Boston Red Sox: Best players on the worst teams the last 20 years

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1996 – Mo Vaughn
Team record: 85-77 (third in AL East)

The ’96 Sox were coming off an AL East title but sank to third in Kevin Kennedy‘s second and final season on the job.

Pitching was an issue as Tim Wakefield fell back to Earth, Erik Hanson departed, and Aaron Sele failed to make the jump many had hoped for. The Sox kept trying to make “fetch” happen with Vaughn Eshelman and traded Jamie Moyer at the deadline for career fourth outfielder Darren Bragg.

Roger Clemens was solid by most metrics, got a hit in an April pinch-hitting appearance (the first since Tim Lollar in ’86) and had his second 20-strikeout game in September, but the headlines were dominated by his uneasy relationship with GM Dan Duquette heading into free agency. Though Duquette implied Clemens was in the twilight of his career (40-39, 3.77 the previous four seasons), the “Texas Con Man” would resurface in Toronto with a fat contract and a new “workout regimen” to soar to new heights the following season and beyond.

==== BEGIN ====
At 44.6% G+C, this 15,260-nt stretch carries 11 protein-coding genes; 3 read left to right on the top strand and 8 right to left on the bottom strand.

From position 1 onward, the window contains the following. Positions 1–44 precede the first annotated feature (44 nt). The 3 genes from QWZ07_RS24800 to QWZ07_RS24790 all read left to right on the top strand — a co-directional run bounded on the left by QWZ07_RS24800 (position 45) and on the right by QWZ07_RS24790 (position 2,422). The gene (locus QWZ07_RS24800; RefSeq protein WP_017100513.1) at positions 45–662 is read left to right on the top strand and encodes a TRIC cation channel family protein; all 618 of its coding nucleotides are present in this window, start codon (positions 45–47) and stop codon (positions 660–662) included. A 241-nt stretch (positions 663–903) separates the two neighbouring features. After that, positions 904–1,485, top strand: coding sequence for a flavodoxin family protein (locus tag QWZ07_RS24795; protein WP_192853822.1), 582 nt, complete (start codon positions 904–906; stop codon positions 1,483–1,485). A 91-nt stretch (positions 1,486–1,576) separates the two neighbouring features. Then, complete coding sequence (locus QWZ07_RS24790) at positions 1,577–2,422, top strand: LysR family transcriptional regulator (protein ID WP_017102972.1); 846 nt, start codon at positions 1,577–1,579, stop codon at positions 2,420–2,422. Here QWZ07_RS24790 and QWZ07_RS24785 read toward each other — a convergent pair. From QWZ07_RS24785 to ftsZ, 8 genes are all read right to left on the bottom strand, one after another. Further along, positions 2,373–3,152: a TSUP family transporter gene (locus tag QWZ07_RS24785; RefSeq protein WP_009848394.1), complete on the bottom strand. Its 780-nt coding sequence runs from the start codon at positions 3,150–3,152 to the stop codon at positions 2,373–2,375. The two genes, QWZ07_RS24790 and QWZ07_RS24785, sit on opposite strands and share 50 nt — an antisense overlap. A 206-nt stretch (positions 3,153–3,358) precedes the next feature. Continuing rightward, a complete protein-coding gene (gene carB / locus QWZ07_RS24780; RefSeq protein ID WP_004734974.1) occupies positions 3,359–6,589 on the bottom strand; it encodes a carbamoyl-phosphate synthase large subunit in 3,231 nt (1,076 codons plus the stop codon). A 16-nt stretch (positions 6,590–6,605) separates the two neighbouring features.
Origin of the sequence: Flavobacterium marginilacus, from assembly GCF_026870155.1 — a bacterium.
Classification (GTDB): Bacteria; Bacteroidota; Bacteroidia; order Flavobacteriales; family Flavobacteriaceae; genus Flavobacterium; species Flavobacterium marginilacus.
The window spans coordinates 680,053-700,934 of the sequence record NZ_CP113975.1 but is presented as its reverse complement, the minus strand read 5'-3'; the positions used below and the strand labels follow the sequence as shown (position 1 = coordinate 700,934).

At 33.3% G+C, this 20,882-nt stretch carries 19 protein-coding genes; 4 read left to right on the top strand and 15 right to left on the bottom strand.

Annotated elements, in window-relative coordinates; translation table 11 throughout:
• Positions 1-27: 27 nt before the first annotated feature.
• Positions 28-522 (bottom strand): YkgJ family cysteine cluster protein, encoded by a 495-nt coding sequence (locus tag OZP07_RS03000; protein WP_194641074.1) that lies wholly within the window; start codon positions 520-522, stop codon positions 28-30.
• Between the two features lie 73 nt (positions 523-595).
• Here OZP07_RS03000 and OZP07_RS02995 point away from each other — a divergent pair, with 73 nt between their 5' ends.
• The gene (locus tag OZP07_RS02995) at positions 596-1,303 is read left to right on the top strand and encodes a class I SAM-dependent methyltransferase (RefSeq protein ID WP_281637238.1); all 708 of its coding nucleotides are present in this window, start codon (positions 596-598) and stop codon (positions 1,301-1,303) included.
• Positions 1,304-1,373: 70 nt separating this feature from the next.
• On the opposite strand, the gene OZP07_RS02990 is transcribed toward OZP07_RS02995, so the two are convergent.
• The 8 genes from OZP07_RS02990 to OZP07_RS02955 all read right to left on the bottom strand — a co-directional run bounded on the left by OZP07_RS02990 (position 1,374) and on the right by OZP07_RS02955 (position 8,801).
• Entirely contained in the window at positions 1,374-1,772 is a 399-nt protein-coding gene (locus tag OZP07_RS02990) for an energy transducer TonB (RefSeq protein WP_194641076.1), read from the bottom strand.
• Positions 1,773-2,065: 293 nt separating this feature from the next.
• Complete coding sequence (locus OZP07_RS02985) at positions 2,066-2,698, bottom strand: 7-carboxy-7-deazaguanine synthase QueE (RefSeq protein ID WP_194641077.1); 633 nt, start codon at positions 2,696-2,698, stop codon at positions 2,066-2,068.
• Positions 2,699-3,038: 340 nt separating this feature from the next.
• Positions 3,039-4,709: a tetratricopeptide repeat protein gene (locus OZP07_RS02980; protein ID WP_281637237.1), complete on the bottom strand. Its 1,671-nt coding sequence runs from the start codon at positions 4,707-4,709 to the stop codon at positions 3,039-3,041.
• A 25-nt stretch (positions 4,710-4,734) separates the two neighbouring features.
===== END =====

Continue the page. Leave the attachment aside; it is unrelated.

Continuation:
Duquette continued to forge a reputation for having busy rosters, employing more players than any other GM in baseball, among them Milt Cuyler, Jose Malave, Arquimedez Pozo and Rudy Pemberton. This approach did yield one gem, as Rich Garces hooked on with the Sox in ’96. The portly reliever known as “El Guapo” went on to become a fan favorite in parts six seasons in Boston.

’96 was also the curtain call for “The Gator,” Mike Greenwell, who exited with an incredible nine-RBI game against the Mariners that September.

Though Reggie Jefferson hit .347 as a platoon player and several other Red Sox contributed solid offensive outputs, Mo Vaughn’s MVP encore went one better than his award-winning ’95 season: .326 with 44 homers and 143 RBI. “The Hit Dog” cranked out 207 hits and posted a career-high .420 on-base percentage in another All-Star campaign.

Two years later, Vaughn would follow Clemens out the door in another discordant veteran departure from Boston. However, the Red Sox were eventually proven right by not shoveling money at the free agent, as injuries prevented him from ever again approaching his Boston numbers.